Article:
The Conservatives are keeping very quiet about all this, perhaps wisely. With one hand Lansley and Hunt have enforced pay freezes on frontline staff claiming the pot is empty, and with the other, enforced an extortionate tendering process that has wasted vital funds. Just the cost of the top-down reorganisation alone, which a senior Tory MP recently described as the party’s “biggest mistake” in government, is estimated at £3bn.

On the pretext that the NHS is an egregious waste of public money – despite the fact that in 2012 the UK spent less on healthcare as a percentage of GDP than any other G7 country – the system has been altered from within. The result is a conduit to a £100bn-a-year pot with an NHS stamp on the side, which through some alchemy turns taxpayer money into private profits.

Stevens’ five-year plan is full of hope and some entirely sensible ideas to improve the system. But with no mention of any of the debilitating costs of running the new marketised system, which Unite head of health Rachael Maskell says could be as high as £1bn by the time of the election, nor the outcry from the profession about marketisation which the BMA itself is campaigning to see reversed in law, it seems a little hollow to say the least.

Benedict Cooper is a freelance journalist who covers medical politics and the NHS. He tweets @Ben_JS_Cooper.

Photo: Getty Images
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There are risks as well as opportunities ahead for George Osborne

The Chancellor is in a tight spot, but expect his political wiles to be on full display, says Spencer Thompson.

The most significant fiscal event of this parliament will take place in late November, when the Chancellor presents the spending review setting out his plans for funding government departments over the next four years. This week, across Whitehall and up and down the country, ministers, lobbyists, advocacy groups and town halls are busily finalising their pitches ahead of Friday’s deadline for submissions to the review

It is difficult to overstate the challenge faced by the Chancellor. Under his current spending forecast and planned protections for the NHS, schools, defence and international aid spending, other areas of government will need to be cut by 16.4 per cent in real terms between 2015/16 and 2019/20. Focusing on services spending outside of protected areas, the cumulative cut will reach 26.5 per cent. Despite this, the Chancellor nonetheless has significant room for manoeuvre.

Firstly, under plans unveiled at the budget, the government intends to expand capital investment significantly in both 2018-19 and 2019-20. Over the last parliament capital spending was cut by around a quarter, but between now and 2019-20 it will grow by almost 20 per cent. How this growth in spending should be distributed across departments and between investment projects should be at the heart of the spending review.

In a paper published on Monday, we highlighted three urgent priorities for any additional capital spending: re-balancing transport investment away from London and the greater South East towards the North of England, a £2bn per year boost in public spending on housebuilding, and £1bn of extra investment per year in energy efficiency improvements for fuel-poor households.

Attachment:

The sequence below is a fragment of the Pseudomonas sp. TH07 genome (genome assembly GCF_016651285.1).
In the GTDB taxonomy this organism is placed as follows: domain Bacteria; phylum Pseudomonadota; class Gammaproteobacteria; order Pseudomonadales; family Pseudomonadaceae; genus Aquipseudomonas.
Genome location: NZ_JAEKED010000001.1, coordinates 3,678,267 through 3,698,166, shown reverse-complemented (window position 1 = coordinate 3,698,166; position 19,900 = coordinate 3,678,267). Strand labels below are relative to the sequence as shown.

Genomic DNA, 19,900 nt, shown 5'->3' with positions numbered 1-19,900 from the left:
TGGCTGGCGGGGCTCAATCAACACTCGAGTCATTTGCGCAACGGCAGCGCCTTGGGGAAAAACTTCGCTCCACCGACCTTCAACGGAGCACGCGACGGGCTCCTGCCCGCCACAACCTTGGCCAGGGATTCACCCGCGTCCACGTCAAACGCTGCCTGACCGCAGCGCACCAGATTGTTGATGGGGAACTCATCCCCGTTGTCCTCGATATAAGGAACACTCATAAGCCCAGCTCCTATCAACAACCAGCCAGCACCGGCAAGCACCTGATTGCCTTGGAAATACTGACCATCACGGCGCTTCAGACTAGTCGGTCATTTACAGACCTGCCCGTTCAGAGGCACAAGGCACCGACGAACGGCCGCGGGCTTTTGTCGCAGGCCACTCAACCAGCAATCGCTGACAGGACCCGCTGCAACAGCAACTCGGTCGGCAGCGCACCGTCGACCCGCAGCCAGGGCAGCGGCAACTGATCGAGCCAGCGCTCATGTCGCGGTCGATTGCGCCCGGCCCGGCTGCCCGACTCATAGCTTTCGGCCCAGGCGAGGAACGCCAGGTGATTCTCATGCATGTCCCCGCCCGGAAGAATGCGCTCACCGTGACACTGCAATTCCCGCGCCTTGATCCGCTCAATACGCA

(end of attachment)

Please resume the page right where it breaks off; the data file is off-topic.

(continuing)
Secondly, despite the tough fiscal environment, the Chancellor has the scope to fund a range of areas of policy in dire need of extra resources. These include social care, where rising costs at a time of falling resources are set to generate a severe funding squeeze for local government, 16-19 education, where many 6th-form and FE colleges are at risk of great financial difficulty, and funding a guaranteed paid job for young people in long-term unemployment. Our paper suggests a range of options for how to put these and other areas of policy on a sustainable funding footing.

There is a political angle to this as well. The Conservatives are keen to be seen as a party representing all working people, as shown by the "blue-collar Conservatism" agenda. In addition, the spending review offers the Conservative party the opportunity to return to ‘Compassionate Conservatism’ as a going concern.  If they are truly serious about being seen in this light, this should be reflected in a social investment agenda pursued through the spending review that promotes employment and secures a future for public services outside the NHS and schools.

This will come at a cost, however. In our paper, we show how the Chancellor could fund our package of proposed policies without increasing the pain on other areas of government, while remaining consistent with the government’s fiscal rules that require him to reach a surplus on overall government borrowing by 2019-20. We do not agree that the Government needs to reach a surplus in that year. But given this target wont be scrapped ahead of the spending review, we suggest that he should target a slightly lower surplus in 2019/20 of £7bn, with the deficit the year before being £2bn higher. In addition, we propose several revenue-raising measures in line with recent government tax policy that together would unlock an additional £5bn of resource for government departments.

Make no mistake, this will be a tough settlement for government departments and for public services. But the Chancellor does have a range of options open as he plans the upcoming spending review. Expect his reputation as a highly political Chancellor to be on full display.

Spencer Thompson is economic analyst at IPPR